On the north coast of Cuba, exactly at the Sabana-Camagüey Archipelago, lie the keys, isles and islets that the Spanish conquerors named –between 1513-1514– Jardines del Rey (King’s Gardens), in honor of Fernando the Catholic, Spanish king at the time.
Cayo Coco and Cayo Guillermo, caressed by the waters of the Atlantic Ocean, located in one of the most beautiful coral reefs of the world, are unique places because of the wide range and profusion of their sea species and luxuriant vegetation. Both keys belong to Ciego de Ávila City, 460 km. east of Havana City and 110 km. west of Camagüey, and are linked to the main island via a 27 km. long road over the sea called pedraplén that crosses Bahía de Perros (Bay of Dogs) north of the province.
The keys are also linked to each other by the same pedraplén.
There is an airfield at Cayo Coco. Crossing this road may be an amusing
and interesting trip, because dolphins both sides of the pedraplén
and huge colonies of pink flamingos can be seen from it.
Ciego de Ávila has also a lot to offer to the visitors. Driving from Cayo Coco towards the capital city you can find the Dutch settlement of Turiguanó, built at the beginning of the 60's to provide shelter to a cattle raising community; and the lagoons La Redonda (4.5 km2), with an international center for trout fishing; and La Leche (67 km2), annual venue of the traditional Aquatic Carnival of Morón and recently included as one of the sites for the World Championship of Formula T-1 speed boats.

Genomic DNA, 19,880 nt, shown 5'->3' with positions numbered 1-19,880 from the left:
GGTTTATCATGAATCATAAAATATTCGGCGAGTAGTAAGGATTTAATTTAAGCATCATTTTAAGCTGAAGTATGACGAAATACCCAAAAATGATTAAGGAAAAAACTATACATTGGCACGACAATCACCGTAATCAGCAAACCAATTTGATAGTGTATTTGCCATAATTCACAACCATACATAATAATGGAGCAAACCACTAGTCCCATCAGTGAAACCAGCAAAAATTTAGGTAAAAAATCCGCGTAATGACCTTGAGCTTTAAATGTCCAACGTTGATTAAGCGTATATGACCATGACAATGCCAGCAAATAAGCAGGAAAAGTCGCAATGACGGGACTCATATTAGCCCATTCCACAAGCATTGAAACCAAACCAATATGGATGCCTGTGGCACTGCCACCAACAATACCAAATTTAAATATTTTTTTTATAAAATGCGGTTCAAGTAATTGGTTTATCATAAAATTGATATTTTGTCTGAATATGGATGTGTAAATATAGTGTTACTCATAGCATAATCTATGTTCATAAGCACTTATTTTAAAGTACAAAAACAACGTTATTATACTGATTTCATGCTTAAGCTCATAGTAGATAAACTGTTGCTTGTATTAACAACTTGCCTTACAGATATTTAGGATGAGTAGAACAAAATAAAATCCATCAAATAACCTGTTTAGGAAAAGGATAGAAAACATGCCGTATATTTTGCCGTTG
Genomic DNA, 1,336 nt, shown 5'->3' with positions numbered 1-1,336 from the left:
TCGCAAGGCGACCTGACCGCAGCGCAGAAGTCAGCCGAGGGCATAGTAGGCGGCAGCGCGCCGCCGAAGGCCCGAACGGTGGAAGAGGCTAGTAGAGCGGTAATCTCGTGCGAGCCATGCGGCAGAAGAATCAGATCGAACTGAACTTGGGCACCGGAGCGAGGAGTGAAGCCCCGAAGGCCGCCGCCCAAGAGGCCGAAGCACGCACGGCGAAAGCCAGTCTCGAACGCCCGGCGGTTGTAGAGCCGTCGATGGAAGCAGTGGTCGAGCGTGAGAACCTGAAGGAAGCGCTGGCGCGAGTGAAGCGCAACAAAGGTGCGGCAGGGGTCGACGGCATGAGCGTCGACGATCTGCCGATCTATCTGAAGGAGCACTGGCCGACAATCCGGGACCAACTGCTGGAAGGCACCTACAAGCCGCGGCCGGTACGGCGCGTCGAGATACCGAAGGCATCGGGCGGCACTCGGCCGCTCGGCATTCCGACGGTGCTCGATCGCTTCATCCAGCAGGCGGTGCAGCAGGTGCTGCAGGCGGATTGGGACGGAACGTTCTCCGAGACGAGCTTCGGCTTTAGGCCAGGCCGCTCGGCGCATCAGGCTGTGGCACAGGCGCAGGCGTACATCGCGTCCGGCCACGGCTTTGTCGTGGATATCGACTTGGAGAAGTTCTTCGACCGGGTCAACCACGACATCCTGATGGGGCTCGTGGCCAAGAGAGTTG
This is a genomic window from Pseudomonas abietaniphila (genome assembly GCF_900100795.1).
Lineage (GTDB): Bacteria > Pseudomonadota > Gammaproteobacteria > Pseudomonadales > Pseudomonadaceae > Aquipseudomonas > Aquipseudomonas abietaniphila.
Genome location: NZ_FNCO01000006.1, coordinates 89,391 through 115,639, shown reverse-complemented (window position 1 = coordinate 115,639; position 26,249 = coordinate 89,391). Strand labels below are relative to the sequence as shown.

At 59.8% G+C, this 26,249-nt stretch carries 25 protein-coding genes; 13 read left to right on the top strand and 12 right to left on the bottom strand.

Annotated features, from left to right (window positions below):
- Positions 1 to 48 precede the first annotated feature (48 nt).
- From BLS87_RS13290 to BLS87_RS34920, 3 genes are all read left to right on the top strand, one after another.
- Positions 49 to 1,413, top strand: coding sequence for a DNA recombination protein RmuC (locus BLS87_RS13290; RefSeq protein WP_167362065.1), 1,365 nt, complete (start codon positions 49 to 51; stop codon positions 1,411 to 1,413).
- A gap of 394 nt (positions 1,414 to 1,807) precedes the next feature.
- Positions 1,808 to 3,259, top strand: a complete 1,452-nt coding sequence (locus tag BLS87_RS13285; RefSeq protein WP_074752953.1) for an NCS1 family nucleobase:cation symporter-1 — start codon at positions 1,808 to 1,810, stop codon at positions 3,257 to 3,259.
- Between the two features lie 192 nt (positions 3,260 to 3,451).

The city of the Rooster, as Morón is mostly known, is the closest one to Jardines del Rey. Downtown, the city preserves some buildings of high architectural and urban value, and in its outskirts, we can see some of the remains of forts La Trocha de Júcaro a Morón, a defensive system built by the Spanish army during the second half of the XIX century to try to stop the Cuban Liberation Army from moving from east to west, and considered one of the most important military engineering works throughout all the Hispanic América.
The surrounding environment also offers great swamps and lagoons of the north of Morón, and the area of La Loma de Cunagua, where we can find some forty duck, pigeon and dove hunting sites, among which the most well-known are: Los Aguachales, Falla, Chicola, Canal La Yana and Puente Largo. In the last one, you can also enjoy trout fishing, activity that can also be done at the damp Liberación.
Máximo Gomez International Airpoirt is located almost half way between Morón and Ciego de Ávila, a city that was founded in 1840 and marked by the prevalence in its architecture of portals built one right next to the other, neoclassic columns and Creole tiles.
El Teatro Principal (Main Theater), whose construction finished in 1927 and considered one of the best ones in the island for its acoustics; the church of San Eugenio de la Palma, patron of the city, La Casa de la Cultura (the House of Culture) and the Gallery of Art, the nearby Finca de Oasis; or the Bioplants Center, attached the Higher Institute of Agriculture of Ciego de Ávila are as well very attractive places in a province of rich cultural traditions preserved with excellence in the Jamaica neighborhood, in Baraguá; in the traditional celebrations of Majagua; in the parrandas of Chambas and Punta Alegre, or in the work of the Haitian group Okay, based in the municipality of Venezuela.